- Conservative Care: Medications. AND (Visco supplementation injections OR Steroid injection). PLUS
- Subjective Clinical Findings: Limited range of motion. AND Nighttime joint pain. AND No pain relief with conservative care. PLUS
- Objective Clinical Findings: Over 50 years of age AND Body Mass Index of less than 35. PLUS
- Imaging Clinical Findings: Osteoarthritis on: Standing x-ray. OR Arthroscopy.
(Washington, 2003) (Sheng, 2004) (Saleh, 2002) (Callahan, 1995”).
The Claimant in this case is 51 years old, 6'1" in height and weighs approximately 325 pounds. Claimant's body mass index (BMI) is greater than 40. The ODG recommends a BMI of less than 35 for a knee arthroplasty. In a report dated June 8, 2009, Dr. Z (an orthopedic surgeon in the same group of physicians as the treating doctor) states,
"There has been a considerable amount of literature regarding obesity and total knee replacements. It is generally recognized that a total knee replacement, which is well aligned and well fixed, does as well in the obese population as in the general population. This statement is confirmed and included in Orthopedic Knowledge Update -- Textbook 8. This is the very material that the orthopedic community is examined upon for recertification. This statement is included because of [sic] number of studies have been done to confirm what has been stated above."
Dr. Z did not testify nor did he include documentation of the studies and literature that he refers to in his report. Dr. H refers to the OCG Guidelines which state that a British research team reports that a higher BMI should not be contra-indication to total knee arthroplasty provided the patient is sufficiently fit to undergo the short term rigors of surgery and he goes on to conclude that this Claimant is fit enough to undergo the procedure. Dr. H did not testify at the hearing nor did he include the OCG Guidelines or British research team report that he refers to in his letter dated April 1, 2009.
Based on the evidence presented in the hearing, the Claimant failed to meet his burden of overcoming the IRO decision by a preponderance of the evidence-based medicine. The IRO decision, in this case, is based on the ODG and the evidence revealed that the Claimant failed to meet all of the necessary criteria for surgery prescribed in the ODG. The preponderance of the evidence-based medicine is not contrary to the decision of the IRO and, therefore, the Claimant is not entitled to the requested right knee arthroplasty at this time.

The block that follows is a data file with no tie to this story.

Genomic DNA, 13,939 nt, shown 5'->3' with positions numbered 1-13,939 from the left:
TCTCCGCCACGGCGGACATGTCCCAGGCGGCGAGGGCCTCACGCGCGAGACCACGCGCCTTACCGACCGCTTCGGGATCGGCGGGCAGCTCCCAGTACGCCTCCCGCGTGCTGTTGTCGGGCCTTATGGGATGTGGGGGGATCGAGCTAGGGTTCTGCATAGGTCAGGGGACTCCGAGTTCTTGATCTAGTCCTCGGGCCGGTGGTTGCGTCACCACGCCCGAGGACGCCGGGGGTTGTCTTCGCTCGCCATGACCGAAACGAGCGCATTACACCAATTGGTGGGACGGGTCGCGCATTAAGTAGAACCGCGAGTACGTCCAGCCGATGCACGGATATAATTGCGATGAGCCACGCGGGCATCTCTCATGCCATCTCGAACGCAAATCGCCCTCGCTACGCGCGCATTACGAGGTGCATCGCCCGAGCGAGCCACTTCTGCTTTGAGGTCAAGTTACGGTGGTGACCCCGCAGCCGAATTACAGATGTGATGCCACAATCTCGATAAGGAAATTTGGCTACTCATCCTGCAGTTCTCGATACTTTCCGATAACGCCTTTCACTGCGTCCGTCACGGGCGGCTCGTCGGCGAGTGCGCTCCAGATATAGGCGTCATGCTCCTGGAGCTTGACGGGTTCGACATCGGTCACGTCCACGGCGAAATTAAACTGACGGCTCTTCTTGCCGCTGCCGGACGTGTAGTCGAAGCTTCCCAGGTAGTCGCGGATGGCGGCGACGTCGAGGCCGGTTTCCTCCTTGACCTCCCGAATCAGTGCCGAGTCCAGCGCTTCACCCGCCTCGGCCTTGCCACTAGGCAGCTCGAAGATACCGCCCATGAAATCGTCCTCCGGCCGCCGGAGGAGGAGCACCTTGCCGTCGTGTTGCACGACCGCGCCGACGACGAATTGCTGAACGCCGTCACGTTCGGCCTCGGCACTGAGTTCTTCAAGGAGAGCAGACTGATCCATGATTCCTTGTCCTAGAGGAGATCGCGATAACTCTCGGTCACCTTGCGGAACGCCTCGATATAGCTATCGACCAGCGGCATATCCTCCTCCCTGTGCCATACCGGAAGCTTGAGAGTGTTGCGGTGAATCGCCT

Even though all the evidence presented was not discussed, it was considered. The Findings of Fact and Conclusions of Law are based on all of the evidence presented.
FINDINGS OF FACT
- The parties stipulated to the following facts:
A.Venue is proper in the (City) Field Office of the Texas Department of Insurance, Division of Workers’ Compensation.
B.On _______________, the Claimant was the employee of the (Self-Insured) when he sustained a compensable injury to his right knee.
CONCLUSIONS OF LAW
- The Texas Department of Insurance, Division of Workers’ Compensation, has jurisdiction to hear this case.
- Venue is proper in the (City) Field Office.
- The preponderance of the evidence is not contrary to the decision of the IRO that a total right knee arthroplasty, computer-assisted surgical navigation and three-day inpatient length of stay is not health care reasonably required for the compensable injury of _______________.
Claimant is not entitled a total right knee arthroplasty, computer-assisted surgical navigation and three-day inpatient length of stay for the compensable injury of _______________.
Carrier is not liable for the benefits at issue in this hearing. Claimant remains entitled to medical benefits for the compensable injury in accordance with §408.021.
The true corporate name of the insurance carrier is (SELF-INSURED) and the name and address of its registered agent for service of process is
MAYOR OF (CITY)
(STREET ADDRESS), (FLOOR)
(CITY), TX (ZIP CODE)
Signed this 26th day of August, 2009.
Carol A. Fougerat